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Extreme Stories: A Whale of a Story

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The blue whale is the largest living mammal on earth, which can grow to nearly 200 tons with a heart the size of a small car and a tongue that can weigh up to four-tons. Christian Darkin/Photo Researchers


Some 65 million years ago during the Mesozoic Era "age of dinosaurs," the oceans of Earth were home to fish and fierce marine reptiles. Then, along with large, land-based dinosaurs, those marine reptiles went extinct.

About 50 million years ago, some groups of mammals took advantage of the more open oceans and began to invade the sea. Today, about 100 mammal species inhabit the oceans, but one group evolved an amazing array of adaptations for exclusive life in the water--whales.

Over time, the structure and features of the whales were shaped by evolution to make complete and total aquatic living possible. For locomotion, whales developed flippers from what used to be forelimbs. Instead of hair, a whale is encased in blubber that can be as thick as 20 inches (51 cm) to protect against frigid ocean temperatures.

The circulatory system of a whale provides for a slower heart rate and greater blood flow to allow long dives. To survive those long dives and to find food, whales use collapsible lungs to avoid the bends. For navigation they use echolocation to emit high-frequency noises and map out seascapes based on how those sounds bounce back. For feeding, one major group of whales evolved baleen--an extremely efficient filter-feeding device that works like a gigantic sieve to capture tiny crustaceans and other small prey.

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If you compared your own arm and hand with the flipper of a whale, at first glance they would look very different, but beneath the skin the arrangement of bones is amazingly similar. AMNH Library


Clearly, whales have evolved several adapations to survive in the water. But they retained the basic body plan of all mammals. If you compared your own arm and hand with the flipper of a whale, at first glance they would look very different, but beneath the skin the arrangement of bones is startlingly similar.

Such similarities are called homologies and are the result of descent from a common tetrapod ancestor--one with four limbs.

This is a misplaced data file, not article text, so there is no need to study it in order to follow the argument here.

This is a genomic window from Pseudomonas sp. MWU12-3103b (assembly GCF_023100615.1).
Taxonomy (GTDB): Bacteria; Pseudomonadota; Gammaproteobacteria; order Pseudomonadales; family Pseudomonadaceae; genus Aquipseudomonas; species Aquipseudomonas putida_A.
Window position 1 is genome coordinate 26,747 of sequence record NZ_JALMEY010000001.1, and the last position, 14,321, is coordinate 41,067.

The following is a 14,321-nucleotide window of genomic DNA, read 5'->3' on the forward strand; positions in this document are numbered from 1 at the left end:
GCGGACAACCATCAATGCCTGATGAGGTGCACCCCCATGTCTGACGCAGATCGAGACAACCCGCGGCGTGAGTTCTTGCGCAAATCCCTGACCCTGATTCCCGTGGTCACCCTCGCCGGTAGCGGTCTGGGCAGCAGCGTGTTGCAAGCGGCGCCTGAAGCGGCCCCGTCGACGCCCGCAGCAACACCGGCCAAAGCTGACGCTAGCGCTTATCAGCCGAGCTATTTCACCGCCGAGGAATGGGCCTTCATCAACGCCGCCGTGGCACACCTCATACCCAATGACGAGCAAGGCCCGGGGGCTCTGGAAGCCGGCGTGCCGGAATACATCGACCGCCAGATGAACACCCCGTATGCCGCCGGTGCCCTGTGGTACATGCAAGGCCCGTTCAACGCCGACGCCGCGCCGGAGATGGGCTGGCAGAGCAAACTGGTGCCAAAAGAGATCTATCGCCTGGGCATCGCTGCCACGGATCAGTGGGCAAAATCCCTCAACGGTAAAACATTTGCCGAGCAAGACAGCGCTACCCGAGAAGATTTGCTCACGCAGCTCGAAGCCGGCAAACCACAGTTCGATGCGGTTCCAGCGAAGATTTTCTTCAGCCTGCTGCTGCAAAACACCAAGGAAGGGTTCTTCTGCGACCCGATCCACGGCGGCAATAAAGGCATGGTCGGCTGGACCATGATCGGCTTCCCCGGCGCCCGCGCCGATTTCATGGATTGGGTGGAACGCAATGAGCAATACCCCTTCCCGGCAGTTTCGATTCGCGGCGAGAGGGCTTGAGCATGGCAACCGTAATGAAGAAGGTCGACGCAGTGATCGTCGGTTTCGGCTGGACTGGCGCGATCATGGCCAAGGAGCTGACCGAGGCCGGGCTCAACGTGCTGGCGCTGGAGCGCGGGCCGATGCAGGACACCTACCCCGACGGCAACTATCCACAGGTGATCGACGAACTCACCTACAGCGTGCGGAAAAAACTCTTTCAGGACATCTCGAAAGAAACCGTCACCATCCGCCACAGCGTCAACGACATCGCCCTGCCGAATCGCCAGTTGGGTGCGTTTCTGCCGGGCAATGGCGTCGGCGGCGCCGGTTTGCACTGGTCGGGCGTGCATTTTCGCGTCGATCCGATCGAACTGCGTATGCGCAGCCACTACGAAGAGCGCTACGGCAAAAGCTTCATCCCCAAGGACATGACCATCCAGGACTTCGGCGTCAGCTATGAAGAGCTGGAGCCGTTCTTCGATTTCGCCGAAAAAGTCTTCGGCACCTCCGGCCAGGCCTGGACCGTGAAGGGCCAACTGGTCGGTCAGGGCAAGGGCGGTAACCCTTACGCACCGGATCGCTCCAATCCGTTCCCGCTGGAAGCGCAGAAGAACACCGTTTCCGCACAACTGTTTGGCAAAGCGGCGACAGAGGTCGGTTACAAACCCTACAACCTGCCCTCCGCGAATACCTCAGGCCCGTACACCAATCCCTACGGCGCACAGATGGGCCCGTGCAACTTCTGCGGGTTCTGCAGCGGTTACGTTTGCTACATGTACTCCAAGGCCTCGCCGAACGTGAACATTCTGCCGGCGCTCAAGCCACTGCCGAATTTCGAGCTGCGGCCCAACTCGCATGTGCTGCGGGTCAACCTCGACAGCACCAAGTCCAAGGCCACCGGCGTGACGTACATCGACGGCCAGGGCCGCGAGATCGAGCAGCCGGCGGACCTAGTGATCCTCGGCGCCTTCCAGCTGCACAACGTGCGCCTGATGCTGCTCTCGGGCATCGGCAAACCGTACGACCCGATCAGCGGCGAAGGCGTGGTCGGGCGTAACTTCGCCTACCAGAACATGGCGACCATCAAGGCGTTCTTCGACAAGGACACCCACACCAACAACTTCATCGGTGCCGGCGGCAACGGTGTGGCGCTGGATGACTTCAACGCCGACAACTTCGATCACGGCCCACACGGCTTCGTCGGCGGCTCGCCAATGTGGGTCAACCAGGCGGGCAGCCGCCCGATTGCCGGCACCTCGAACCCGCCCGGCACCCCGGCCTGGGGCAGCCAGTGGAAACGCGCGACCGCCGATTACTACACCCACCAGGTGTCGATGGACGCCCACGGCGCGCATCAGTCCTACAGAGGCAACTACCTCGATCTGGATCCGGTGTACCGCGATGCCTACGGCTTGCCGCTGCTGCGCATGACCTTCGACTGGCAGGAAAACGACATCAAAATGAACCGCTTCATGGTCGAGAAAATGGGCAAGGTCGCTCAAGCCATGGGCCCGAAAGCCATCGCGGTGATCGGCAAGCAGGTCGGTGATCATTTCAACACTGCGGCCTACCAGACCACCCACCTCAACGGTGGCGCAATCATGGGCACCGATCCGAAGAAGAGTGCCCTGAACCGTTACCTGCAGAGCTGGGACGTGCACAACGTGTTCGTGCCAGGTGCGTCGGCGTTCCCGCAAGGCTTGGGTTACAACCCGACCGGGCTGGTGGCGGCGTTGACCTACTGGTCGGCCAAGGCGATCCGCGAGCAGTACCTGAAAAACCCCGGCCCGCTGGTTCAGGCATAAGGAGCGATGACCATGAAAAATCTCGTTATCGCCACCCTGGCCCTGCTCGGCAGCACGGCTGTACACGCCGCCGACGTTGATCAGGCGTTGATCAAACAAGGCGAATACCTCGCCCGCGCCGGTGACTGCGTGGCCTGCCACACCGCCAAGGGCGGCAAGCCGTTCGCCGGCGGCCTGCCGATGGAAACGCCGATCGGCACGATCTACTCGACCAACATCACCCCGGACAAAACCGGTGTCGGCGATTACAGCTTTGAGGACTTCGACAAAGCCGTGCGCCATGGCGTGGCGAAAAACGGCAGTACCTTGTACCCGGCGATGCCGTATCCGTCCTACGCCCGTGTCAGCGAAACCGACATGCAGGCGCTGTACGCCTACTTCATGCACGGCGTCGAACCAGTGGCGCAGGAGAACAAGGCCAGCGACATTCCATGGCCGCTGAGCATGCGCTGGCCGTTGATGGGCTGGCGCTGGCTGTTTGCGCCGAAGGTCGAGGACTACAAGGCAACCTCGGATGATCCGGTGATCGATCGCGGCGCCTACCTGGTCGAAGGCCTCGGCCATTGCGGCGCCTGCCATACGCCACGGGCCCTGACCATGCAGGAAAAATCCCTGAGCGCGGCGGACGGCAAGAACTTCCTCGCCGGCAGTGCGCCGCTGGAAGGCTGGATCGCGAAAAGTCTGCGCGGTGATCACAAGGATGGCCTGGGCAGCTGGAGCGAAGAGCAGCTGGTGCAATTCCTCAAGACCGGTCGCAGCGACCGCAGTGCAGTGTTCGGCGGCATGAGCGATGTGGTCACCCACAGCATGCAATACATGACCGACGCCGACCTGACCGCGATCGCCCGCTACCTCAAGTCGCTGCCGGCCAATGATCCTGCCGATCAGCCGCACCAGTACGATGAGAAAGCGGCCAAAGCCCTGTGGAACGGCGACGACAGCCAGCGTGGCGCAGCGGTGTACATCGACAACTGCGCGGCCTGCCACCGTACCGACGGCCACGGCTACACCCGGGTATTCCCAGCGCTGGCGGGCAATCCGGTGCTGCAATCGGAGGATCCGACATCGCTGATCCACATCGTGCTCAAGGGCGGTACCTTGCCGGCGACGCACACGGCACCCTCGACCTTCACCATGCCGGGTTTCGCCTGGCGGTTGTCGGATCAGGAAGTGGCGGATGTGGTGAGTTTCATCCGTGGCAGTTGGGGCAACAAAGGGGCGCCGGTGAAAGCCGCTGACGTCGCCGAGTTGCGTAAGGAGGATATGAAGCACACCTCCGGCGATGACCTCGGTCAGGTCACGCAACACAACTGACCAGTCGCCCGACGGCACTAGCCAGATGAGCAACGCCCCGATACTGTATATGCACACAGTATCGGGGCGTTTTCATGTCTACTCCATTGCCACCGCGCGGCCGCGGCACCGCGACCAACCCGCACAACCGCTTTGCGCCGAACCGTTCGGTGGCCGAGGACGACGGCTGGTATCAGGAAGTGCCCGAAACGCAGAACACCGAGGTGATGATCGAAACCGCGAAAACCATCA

As mammals evolved, their bones retained the basic pattern of that common ancestor. So no matter how different mammals may look, they share an underlying body-plan. But this is not always obvious in some whales.

The blue whale is the largest living mammal on earth, being able to grow to nearly 200 tons. The heart is the size of a small car and the tongue weighs four tons.

The male narwhal has an eight-foot incisor tusk that can bend about one foot in any direction. The tusks have nerves in them and may be used to locate prey and detect changing ocean conditions. But because the tusks are limited to males, they may use them to attract females.

Some whales have mouths full of baleen plates that hang in opposing pairs from their upper jaws. Baleen grows constantly, renewing itself as the fringe, which faces inward into the mouth, is worn away. That fringe is made from separate "tubules" that act to trap very small animals that feed the whales.

The ties that bind whales with their common mammalian ancestors become much clearer when you scour the details.

Those plates of baleen, which can sometimes grow as long as 13 feet in the mouths of some whales, are made of the same protein found in hooves, horns, claws, and every mammal's hair--even your own.

And if the structural similarities between a human hand and a whale flipper aren't enough, how about a walking whale? 

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Despite its strong limbs, Ambulocetus probably could not walk well on land. Presumably, it waddled and pulled its body with its forelimbs – a bit like a living sea lion.


Ambulocetus natans lived about 49 million years ago in the shallow seas of modern-day Pakistan. Ambulocetus had squat legs that splayed from its body, flipperlike hind feet, and weighed about 400 pounds.

Despite its strong limbs, it probably could not walk well on land. Presumably, it waddled and pulled its body with its forelimbs--a bit like a living sea lion. In the water, Ambulocetus swam like a sea otter using its gigantic, probably webbed, hind feet.

Ambulocetus clearly had legs, and, though it may not seem like it, all modern whales retain them. The front legs of whales have evolved into flippers. Tiny remnants of hind legs inherited from their land-dwelling ancestors remain in the skeleton, but they perform no known function.

From this we see that all whales are actually descended from an ancestor that had four legs and walked on land!

So, while whales have undergone some pretty wild adaptations over millions of years, their story--like ours--threads back through evolution to a common ancestor and a time when our differences weren't so extreme.

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